By Louis Garguilo, Chief Editor, Outsourced Pharma
Few if any CDMOs have brought Outsourced Pharma readers more news than Catalent, including its IPO in 2014. And readers have perhaps worked with Catalent on as many projects as any other CDMO.
But now both the news and your outsourcing stream will be diminished by this press-release bomb:
Novo Nordisk is acquiring three fill-finish sites from Novo Holdings A/S in connection with the purchase of Catalent, Inc. by Novo Holding.
Readers will want to know immediately what sites those are, although many of you will already have some ideas, because all three have ongoing work for Catalent.
The three manufacturing sites are specialised in sterile filling, and located in Anagni (Italy), Brussels (Belgium) and Bloomington (Indiana, U.S.).
Together, they employ more than 3,000 people.
It appears that’s 3,000 skilled manufacturing and fill-finish specialists who will never work with you again.
This comes as readers have already pointed out the ability to contract with fill-finish CDMOs is one of the biggest challenges you face. In fact, my latest editorial published today is titled: Creative Outsourcing Strategies, But Fill-Finish Still A Concern)
Of course this Novo Nordisk/Catalent news can be summed up in a word, amplified by the title of the Wall Street Journal item covering this story:
Wegovy Maker to Boost Production Capacity With Multibillion-Dollar Deal”
Novo Nordisk describes the acquisition of the three sites as part of its strategy of reaching more people living with diabetes and obesity with current and future treatments.
“It enables an expansion of the manufacturing capacity at scale and speed while providing future optionality and flexibility for Novo Nordisk’s existing supply network. The acquisition is expected to gradually increase Novo Nordisk's filling capacity from 2026 and onwards.”
For the multitudes saying the diabetes/weight-loss drugs (include Lilly’s, et al.) are ”taking over markets" and capacity, they appear to be right.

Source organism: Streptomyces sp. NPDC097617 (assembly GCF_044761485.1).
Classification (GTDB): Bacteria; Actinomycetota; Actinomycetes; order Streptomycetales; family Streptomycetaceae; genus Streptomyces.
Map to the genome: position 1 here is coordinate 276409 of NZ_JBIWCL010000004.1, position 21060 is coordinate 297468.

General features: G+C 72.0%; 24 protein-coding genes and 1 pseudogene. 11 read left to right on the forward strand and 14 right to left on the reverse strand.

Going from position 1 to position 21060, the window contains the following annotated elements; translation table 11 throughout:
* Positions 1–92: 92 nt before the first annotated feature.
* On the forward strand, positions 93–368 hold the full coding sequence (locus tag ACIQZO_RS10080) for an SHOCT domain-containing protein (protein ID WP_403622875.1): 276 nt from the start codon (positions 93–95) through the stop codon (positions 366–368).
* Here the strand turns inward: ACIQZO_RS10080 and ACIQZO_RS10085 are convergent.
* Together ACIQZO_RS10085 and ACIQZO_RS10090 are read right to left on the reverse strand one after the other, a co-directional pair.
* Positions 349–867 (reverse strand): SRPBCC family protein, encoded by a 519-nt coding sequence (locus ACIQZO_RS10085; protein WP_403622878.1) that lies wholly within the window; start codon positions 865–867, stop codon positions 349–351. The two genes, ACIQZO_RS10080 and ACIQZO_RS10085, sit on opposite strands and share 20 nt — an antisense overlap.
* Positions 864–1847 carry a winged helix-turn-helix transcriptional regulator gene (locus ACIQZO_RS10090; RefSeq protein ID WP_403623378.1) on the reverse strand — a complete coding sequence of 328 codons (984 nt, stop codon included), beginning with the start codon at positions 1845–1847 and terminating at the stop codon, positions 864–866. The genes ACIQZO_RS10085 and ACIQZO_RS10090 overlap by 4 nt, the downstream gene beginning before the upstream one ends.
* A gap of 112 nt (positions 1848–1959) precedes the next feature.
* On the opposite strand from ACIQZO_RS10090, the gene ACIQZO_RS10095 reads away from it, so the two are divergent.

I’m not sure, though, anyone expected that would include completely taking out one of your most important outsourcing options in perpetuity.
First, the money.
The deal values Catalent in total as worth $16.5 Billion (including some debt).
The merger is expected to close toward the end of 2024. At completion, Catalent shares will no longer trade on the NYSE (I guess we can say it ended up a good decade), and will become a private company.
Novo-Catalent is claiming they will not impact your projects already underway.
A statement says: “Until the closing of the acquisition, Catalent will continue to operate independently and separately from Novo Holdings and Novo Nordisk,” and “[a]fter closing, Novo Nordisk will honour all customer obligations at the three Catalent sites that Novo Nordisk is acquiring.”
Under the terms of the purchase agreement, Novo Nordisk will then acquire the three manufacturing sites, for an upfront payment of $11 Billion.
Next the reason for Novo to lay out those dollars.
That overriding answer is easy: Sales and increasing demand for Wegovy/Ozempic (semaglutide) – as drugs for obesity and weight loss – caught Novo Nordisk in a supply shortage, causing the Big Pharma to restrict supply of Wegovy, and recently announce plans to invest more than $6 billion internally to increase capacity.
Evidently, that is still woefully insufficient against projected supply needs.
For those who wonder (like me), here are a few details on the purchaser of one of our industry’s stalworths, but I promise to keep it short: